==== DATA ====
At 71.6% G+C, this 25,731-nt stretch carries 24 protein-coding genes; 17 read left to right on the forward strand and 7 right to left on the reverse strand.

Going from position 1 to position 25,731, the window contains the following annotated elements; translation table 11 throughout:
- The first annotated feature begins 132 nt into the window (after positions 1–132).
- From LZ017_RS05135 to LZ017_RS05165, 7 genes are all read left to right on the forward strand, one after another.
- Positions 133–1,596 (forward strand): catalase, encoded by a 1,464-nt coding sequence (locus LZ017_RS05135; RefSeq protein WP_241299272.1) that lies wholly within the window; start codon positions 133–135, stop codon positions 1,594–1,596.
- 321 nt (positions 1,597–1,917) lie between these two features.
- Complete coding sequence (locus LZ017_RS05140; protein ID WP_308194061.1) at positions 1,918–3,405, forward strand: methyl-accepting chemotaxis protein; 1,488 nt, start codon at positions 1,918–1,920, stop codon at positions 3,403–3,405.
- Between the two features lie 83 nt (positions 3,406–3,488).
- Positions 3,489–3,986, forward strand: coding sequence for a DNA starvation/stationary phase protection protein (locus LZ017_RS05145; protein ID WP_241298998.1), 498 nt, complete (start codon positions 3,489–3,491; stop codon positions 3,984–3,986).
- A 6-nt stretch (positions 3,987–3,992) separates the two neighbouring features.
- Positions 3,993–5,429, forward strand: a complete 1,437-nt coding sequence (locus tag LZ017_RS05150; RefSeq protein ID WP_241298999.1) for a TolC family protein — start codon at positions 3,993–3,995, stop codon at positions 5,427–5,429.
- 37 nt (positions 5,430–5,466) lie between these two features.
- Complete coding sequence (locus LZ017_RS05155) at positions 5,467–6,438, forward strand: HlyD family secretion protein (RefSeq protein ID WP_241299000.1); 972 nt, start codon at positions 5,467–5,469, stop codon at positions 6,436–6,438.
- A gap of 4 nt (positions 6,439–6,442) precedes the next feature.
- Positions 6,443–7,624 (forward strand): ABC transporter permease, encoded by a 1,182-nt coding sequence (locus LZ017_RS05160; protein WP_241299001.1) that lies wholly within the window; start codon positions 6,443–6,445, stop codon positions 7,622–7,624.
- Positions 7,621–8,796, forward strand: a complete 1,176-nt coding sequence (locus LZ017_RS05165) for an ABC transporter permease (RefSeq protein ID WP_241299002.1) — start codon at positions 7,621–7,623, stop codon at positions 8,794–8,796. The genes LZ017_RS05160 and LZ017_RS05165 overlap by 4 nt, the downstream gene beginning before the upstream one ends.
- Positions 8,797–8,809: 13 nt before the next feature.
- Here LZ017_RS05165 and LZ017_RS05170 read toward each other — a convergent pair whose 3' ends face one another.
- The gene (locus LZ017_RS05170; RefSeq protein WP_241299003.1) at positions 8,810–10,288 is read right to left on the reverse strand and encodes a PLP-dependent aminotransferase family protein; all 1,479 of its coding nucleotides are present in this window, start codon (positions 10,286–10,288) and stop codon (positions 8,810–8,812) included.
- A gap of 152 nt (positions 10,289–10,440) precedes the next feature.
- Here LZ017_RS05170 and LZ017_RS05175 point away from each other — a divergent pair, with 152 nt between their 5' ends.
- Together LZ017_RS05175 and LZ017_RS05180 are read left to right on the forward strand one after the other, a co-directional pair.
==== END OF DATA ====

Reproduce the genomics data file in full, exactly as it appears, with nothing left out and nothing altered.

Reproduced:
At 71.6% G+C, this 25,731-nt stretch carries 24 protein-coding genes; 17 read left to right on the forward strand and 7 right to left on the reverse strand.

Going from position 1 to position 25,731, the window contains the following annotated elements; translation table 11 throughout:
- The first annotated feature begins 132 nt into the window (after positions 1–132).
- From LZ017_RS05135 to LZ017_RS05165, 7 genes are all read left to right on the forward strand, one after another.
- Positions 133–1,596 (forward strand): catalase, encoded by a 1,464-nt coding sequence (locus LZ017_RS05135; RefSeq protein WP_241299272.1) that lies wholly within the window; start codon positions 133–135, stop codon positions 1,594–1,596.
- 321 nt (positions 1,597–1,917) lie between these two features.
- Complete coding sequence (locus LZ017_RS05140; protein ID WP_308194061.1) at positions 1,918–3,405, forward strand: methyl-accepting chemotaxis protein; 1,488 nt, start codon at positions 1,918–1,920, stop codon at positions 3,403–3,405.
- Between the two features lie 83 nt (positions 3,406–3,488).
- Positions 3,489–3,986, forward strand: coding sequence for a DNA starvation/stationary phase protection protein (locus LZ017_RS05145; protein ID WP_241298998.1), 498 nt, complete (start codon positions 3,489–3,491; stop codon positions 3,984–3,986).
- A 6-nt stretch (positions 3,987–3,992) separates the two neighbouring features.
- Positions 3,993–5,429, forward strand: a complete 1,437-nt coding sequence (locus tag LZ017_RS05150; RefSeq protein ID WP_241298999.1) for a TolC family protein — start codon at positions 3,993–3,995, stop codon at positions 5,427–5,429.
- 37 nt (positions 5,430–5,466) lie between these two features.
- Complete coding sequence (locus LZ017_RS05155) at positions 5,467–6,438, forward strand: HlyD family secretion protein (RefSeq protein ID WP_241299000.1); 972 nt, start codon at positions 5,467–5,469, stop codon at positions 6,436–6,438.
- A gap of 4 nt (positions 6,439–6,442) precedes the next feature.
- Positions 6,443–7,624 (forward strand): ABC transporter permease, encoded by a 1,182-nt coding sequence (locus LZ017_RS05160; protein WP_241299001.1) that lies wholly within the window; start codon positions 6,443–6,445, stop codon positions 7,622–7,624.
- Positions 7,621–8,796, forward strand: a complete 1,176-nt coding sequence (locus LZ017_RS05165) for an ABC transporter permease (RefSeq protein ID WP_241299002.1) — start codon at positions 7,621–7,623, stop codon at positions 8,794–8,796. The genes LZ017_RS05160 and LZ017_RS05165 overlap by 4 nt, the downstream gene beginning before the upstream one ends.
- Positions 8,797–8,809: 13 nt before the next feature.
- Here LZ017_RS05165 and LZ017_RS05170 read toward each other — a convergent pair whose 3' ends face one another.
- The gene (locus LZ017_RS05170; RefSeq protein WP_241299003.1) at positions 8,810–10,288 is read right to left on the reverse strand and encodes a PLP-dependent aminotransferase family protein; all 1,479 of its coding nucleotides are present in this window, start codon (positions 10,286–10,288) and stop codon (positions 8,810–8,812) included.
- A gap of 152 nt (positions 10,289–10,440) precedes the next feature.
- Here LZ017_RS05170 and LZ017_RS05175 point away from each other — a divergent pair, with 152 nt between their 5' ends.
- Together LZ017_RS05175 and LZ017_RS05180 are read left to right on the forward strand one after the other, a co-directional pair.